RRR ★★★★½

An unlikely bond between two Indian revolutionaries lead to battle cries, Brit-bashing, and an anti-colonialist cause worth fighting for.

RRR is a riotous action musical epic that is bruising, fiery, and stunningly exuberant. The kinetic set pieces are full of endless surprises, including a party-crashing sequence halfway through that’s a roaring spectacle. The balls to the wall combat fight scenes send both animals and humans flying. This whole moment alone puts most lacklustre, creatively-redundant Hollywood actioners to shame.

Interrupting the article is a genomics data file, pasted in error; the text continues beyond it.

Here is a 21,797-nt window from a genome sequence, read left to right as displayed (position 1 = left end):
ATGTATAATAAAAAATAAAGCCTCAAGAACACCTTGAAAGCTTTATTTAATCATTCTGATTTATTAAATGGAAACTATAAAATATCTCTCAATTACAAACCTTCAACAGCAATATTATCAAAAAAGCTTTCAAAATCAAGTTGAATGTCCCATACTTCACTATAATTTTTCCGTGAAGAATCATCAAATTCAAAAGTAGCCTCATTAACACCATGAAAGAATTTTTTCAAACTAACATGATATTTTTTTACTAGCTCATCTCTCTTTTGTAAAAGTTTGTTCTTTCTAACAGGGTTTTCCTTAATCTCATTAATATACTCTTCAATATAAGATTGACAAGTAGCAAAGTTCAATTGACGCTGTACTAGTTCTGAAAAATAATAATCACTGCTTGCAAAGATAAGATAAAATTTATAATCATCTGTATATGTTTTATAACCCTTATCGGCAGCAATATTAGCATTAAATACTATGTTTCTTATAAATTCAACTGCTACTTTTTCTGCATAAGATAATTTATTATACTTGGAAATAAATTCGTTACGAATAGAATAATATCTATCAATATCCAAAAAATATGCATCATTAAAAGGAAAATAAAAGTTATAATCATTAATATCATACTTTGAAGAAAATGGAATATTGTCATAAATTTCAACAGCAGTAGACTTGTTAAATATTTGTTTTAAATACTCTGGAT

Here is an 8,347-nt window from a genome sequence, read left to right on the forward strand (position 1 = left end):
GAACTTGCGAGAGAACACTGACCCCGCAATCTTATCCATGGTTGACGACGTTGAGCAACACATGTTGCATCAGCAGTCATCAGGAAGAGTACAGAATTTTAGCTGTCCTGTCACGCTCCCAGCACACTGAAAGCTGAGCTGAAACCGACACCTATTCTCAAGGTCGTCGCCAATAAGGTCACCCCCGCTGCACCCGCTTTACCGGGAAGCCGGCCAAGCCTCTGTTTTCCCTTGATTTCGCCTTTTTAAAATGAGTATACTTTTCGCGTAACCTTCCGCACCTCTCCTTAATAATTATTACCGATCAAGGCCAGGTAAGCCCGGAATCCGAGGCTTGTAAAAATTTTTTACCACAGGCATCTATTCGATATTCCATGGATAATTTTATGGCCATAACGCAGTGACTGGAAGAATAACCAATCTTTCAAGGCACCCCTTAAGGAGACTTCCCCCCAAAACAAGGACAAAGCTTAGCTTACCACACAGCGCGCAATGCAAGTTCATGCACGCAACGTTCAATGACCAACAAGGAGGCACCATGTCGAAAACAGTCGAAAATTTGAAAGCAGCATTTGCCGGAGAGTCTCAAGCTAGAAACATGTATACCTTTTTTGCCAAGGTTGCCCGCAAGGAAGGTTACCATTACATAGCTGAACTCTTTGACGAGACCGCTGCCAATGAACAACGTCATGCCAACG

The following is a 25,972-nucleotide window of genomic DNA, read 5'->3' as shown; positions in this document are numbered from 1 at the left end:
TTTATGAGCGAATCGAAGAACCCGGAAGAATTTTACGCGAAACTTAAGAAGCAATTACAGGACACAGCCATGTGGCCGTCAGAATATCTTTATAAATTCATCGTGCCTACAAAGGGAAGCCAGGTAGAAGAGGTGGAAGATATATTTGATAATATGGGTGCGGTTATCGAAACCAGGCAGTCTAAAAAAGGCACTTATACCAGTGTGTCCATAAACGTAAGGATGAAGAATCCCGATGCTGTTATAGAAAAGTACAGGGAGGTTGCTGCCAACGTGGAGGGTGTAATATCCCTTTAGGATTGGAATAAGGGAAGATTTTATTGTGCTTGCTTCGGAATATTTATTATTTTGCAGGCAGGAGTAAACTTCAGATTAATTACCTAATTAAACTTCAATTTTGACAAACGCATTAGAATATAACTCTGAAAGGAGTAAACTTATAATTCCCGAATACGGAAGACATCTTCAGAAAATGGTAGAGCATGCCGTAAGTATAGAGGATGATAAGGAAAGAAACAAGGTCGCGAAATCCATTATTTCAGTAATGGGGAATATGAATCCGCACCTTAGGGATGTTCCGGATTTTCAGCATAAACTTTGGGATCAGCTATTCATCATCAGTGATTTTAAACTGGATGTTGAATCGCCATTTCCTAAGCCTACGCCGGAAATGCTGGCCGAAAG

For all its spectacle and ambition, RRR never downplays the pain felt by natives controlled under imperialism. There’s some tough moments in this, and RRR’s historical context still feels somewhat timely in its sad depiction of how we’re still viewed unfavourably by some in the Western world. RRR’s rapturous reception globally is a huge moment for South Asian cinema in the mainstream. ‘Bout time!

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